No one can be around Will Smith and not feel great. Sitting in a conference room in West Hollywood, Calif., as his latest film, “Concussion,” screens for one of the first times to an audience in a nearby theater, he radiates confidence and good cheer—the kind that simply cannot be faked. The Smith who shakes your hand, wants to make a connection, looks you in the eye, chuckles warmly, and offers you bottled water while he grabs one for himself is the one we’ve seen on dozens of talk shows and plenty of red carpets. Some people simply vibrate on a brighter frequency than the rest of us—it’s one definition of a star—and to be in Smith’s presence is to wonder how any person can be so vivid at every second. Maybe he turns it off when people aren’t around. But for 30 minutes, it never dips once.
“I love people, you know?” Smith says. “I love being famous. I love how easy it is to make somebody smile. I have fun in crowds—I’m built emotionally for this life.” Referring to his wife of almost 18 years, the more reserved Jada Pinkett Smith, he adds, “She’s 5 feet tall and 112 pounds, so a crowd to her is a lot different than a crowd is to me.”
For a few years recently, though, he opted to stay away from those crowds. After more than a decade of steady work, which landed him two Oscar nominations and a string of blockbuster smashes that cemented his position as one of Hollywood’s biggest superstars, Smith released two films in 2008, “Hancock” and “Seven Pounds,” and then decided it was time to apply the brakes. Now that he’s back, the enthusiasm remains, tempered with a thoughtful mindset.
“I didn’t know how long it was going to be,” Smith admits about that self-imposed hiatus that ended when he returned for a third “Men in Black” in 2012. “But I knew I had hit the ceiling for my skill level. I knew that I had done the best work that I was going to do without seriously growing. I took a couple of years off to dive into my family, dive into my relationships, and to study. I knew I could keep doing what I was doing, but it was going to be all lateral moves, you know? And in order to create on the level that I really wanted to create, I had to travel. I’ve been on six continents in the last two years. I’ve read 100 books. I’ve done marriage counseling, parenting counseling.” It wasn’t until his work on this year’s twisty romantic thriller “Focus” that, according to Smith, “I felt really good about where I could go as an actor.”
And now comes “Concussion,” based on the true story of Nigerian-born doctor Bennet Omalu, who, in the early 2000s while working in the coroner’s office in Pittsburgh, discovered the chronic brain traumas that were devastating former NFL players, bringing to light the long-term dangers of playing the country’s most popular sport.
Peter Landesman, the writer-director of “Concussion,” can attest to Smith’s seemingly inexhaustible ebullience. “What’s remarkable about Will, and maybe unique about Will, is the pure joy he brings to whatever he does,” Landesman says in a separate interview. “And when I say ‘joy,’ I don’t mean naiveté or innocence—what I mean is the kind of almost impetuously positive spirit and determination to seek and quest and deliver. For a director, he’s a fantastic partner to have because it’s never about negativity, it’s never about pushback—it’s only about how to make it better.”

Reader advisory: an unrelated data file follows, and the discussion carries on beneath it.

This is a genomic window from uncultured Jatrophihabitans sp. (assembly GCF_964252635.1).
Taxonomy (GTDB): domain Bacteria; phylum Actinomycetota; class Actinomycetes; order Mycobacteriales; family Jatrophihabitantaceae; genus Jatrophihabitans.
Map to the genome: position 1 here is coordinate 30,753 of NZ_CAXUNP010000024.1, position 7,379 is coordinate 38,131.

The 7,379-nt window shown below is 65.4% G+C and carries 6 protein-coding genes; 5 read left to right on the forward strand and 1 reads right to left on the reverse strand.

To portray the mild-mannered Omalu, Smith met with the man, but he didn’t worry about perfectly capturing his thick accent. “That would have definitely been the wrong focus,” says Smith, whose two Academy Award nominations, for his work in “Ali” and “The Pursuit of Happyness,” both involved him playing real people. “It’s more of an interpretation than an imitation. I’m trying to deliver the essence and the emotional truth rather than the technical truth of Dr. Bennet Omalu.”
Unraveling that essence of the person he’s playing involves answering three questions about the character: “What do they want? Why do they want it? What’s going to happen if they don’t get it?” And although Smith doesn’t think someone like Omalu can be reduced to one simple “want,” he notes that after an early conversation with the doctor, “I landed on how much he wanted to be accepted as an American. That’s different than wanting to be an American, right? His look, his house, everything was about the American dream that he pictured in his mind. So to be the person who discovers a brain disease that [affects] the players of America’s favorite game—that is such a beautiful artistic conflict.”
Stopping himself, Smith laughs with mocking self-awareness of his verbal flourish, no doubt thinking of the real-life misery Omalu’s findings brought the doctor once the NFL forcefully tried to renounce him and his opinions. Clarifying, Smith adds, “It sucks in life, but it’s beautiful afterward.”